Emotional enmeshment causes confusion & exhaustion in our relationships. Enmeshment has been a hot topic lately. It can feel tricky but there are answers & you can heal from enmeshment.
Where enmeshment begins:
Enmeshment typically occurs in the family unit, usually originating in the parent/child relationship. Children need to individuate from their parents to become healthy, independent adults.
Individuating from their parents requires healthy boundaries. That is, enough separation in the parent/child relationship to encourage the child’s independence & enough attachment to the parent so the child feels safe, loved & respected.
A healthy family unit creates healthy emotional boundaries.
Healthy emotional family boundaries look like:
- The parents enjoy a private life separate from their children.
- The parents share confidences that they don’t share with their children.
- The parent does not look to the child as a sounding board or counsellor.
- Parents don’t see their children as a source of emotional comfort.
- Parents respect their children’s right to privacy.
- They share only age-appropriate information.
- Children feel supported & respected for their individual preferences & goals.
What Emotional Enmeshment is:
However, the enmeshed family does not have healthy emotional boundaries. There is not enough distinction between the emotional lives of the family members.
After an argument with your spouse, you ask your daughter for a hug because you: “…need one because your Dad yelled at me.” Rather than self-soothing & dealing with the situation directly with your spouse, you put your emotional needs onto your child.
When children repeatedly experience this, they learn that they have a responsibility for their parents’ feelings. Consequently, enmeshed relationships hamper the capacity for children to individuate.
You may suspect you’ve experienced emotional enmeshment with your parent. Or you may be a parent who is enmeshed with your child. Either way, some boundaries need to be made.
Dealing with it head-on is difficult, but you will see that you can generate self-love & trust with time & some effort.
If you suffer from emotional enmeshment, you might be:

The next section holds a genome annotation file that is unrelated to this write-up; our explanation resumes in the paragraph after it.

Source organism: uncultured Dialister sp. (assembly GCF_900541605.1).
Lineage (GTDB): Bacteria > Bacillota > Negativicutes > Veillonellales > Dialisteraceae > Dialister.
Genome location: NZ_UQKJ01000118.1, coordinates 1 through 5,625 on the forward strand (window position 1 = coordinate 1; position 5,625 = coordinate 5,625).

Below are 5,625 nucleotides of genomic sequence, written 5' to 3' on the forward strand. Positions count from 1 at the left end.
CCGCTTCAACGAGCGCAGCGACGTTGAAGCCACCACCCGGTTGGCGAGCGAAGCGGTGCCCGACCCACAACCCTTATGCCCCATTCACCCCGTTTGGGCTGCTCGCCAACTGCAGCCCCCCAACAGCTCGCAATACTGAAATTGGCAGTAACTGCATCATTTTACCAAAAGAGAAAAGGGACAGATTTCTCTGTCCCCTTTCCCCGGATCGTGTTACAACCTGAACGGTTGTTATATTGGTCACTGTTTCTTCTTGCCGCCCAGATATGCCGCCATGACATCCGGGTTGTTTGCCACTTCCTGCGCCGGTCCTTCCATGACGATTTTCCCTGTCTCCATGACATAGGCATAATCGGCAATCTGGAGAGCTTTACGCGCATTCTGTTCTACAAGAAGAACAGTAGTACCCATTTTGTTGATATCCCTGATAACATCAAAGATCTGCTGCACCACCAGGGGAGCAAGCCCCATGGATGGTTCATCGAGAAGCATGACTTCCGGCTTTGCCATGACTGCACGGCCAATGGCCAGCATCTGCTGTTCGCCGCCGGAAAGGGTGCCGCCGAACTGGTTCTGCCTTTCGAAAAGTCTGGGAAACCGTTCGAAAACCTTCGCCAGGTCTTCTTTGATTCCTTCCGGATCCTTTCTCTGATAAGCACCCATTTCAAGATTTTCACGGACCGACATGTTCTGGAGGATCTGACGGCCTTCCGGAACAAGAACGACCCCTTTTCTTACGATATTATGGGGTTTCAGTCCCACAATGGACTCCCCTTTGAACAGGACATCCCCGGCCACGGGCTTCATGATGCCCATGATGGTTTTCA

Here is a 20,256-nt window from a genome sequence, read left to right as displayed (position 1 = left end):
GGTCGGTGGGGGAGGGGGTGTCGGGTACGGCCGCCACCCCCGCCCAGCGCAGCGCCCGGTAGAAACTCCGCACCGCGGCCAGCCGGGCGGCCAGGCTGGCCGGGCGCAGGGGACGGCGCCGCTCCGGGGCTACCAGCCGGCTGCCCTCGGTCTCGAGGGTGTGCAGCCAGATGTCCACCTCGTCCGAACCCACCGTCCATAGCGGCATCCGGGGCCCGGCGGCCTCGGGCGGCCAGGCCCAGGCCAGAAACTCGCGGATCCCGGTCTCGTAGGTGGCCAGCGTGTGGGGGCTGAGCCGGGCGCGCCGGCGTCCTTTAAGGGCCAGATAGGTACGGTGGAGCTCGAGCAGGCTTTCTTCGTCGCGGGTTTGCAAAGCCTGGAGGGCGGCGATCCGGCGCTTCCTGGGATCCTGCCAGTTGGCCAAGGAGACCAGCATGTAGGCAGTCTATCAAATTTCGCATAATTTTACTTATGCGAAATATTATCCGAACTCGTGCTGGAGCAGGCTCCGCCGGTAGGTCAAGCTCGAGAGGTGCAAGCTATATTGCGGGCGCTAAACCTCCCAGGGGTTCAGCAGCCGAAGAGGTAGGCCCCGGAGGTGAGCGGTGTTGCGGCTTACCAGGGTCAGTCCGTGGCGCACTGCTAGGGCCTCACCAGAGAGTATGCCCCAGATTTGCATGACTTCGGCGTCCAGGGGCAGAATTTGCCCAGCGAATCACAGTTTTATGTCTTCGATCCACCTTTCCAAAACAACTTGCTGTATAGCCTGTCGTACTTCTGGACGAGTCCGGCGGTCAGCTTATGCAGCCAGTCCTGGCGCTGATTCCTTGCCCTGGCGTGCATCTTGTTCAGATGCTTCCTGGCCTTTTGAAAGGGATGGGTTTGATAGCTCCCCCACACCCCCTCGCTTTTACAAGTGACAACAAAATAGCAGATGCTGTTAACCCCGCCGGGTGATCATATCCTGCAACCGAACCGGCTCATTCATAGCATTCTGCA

1. Spending a lot of time anticipating what others want.
2. Feeling responsible for others’ feelings.
3. Using your energy to meet expectations that aren’t yours.
4. Feeling required to agree with other people’s opinions.
5. Thinking everything you do is inadequate.
6. Avoiding conflict at all costs.
7. ‘Absorbing’ other people’s feelings.
8. Saying ‘No’ brings up a fear response.
9. Not distinguishing your dreams from someone else’s.
10. Getting into a frenzy over someone else’s pain.
11. Difficulty separating your emotional response from someone else’s emotional response.
How To Heal From Enmeshment:
This is a serious issue with more going on in it. But if this post helps to enlighten you a bit & you think you may be suffering from enmeshment in your relationships, seek some further professional guidance for help & also:
- Give yourself compassion: enmeshment is confusing.
- Discover who you are. Start listening to your thoughts & feelings to discover your sense of self. Knowing your feelings & thoughts is difficult at first if this is new to you.
- Enmeshed children learn that it is wrong to “indulge in” self-love or create boundaries. Immense guilt can be a consequence whenever they try to set boundaries in adulthood.
- Seek help in how to stop feeling guilty for someone else’s feelings. Ask how to unlearn the lesson that taught you; you are responsible for how someone else feels.
- Discover that guilt, ongoing drama & self-criticism do NOT have to be an expected part of family life.
- Seek Support. There is HELP available from certified professionals. This type of pain is from the oldest relationship you have in your life. There is no shame in asking for help. Unravelling the beliefs you’ve developed takes time. A different perspective can help you make a plan to move forward.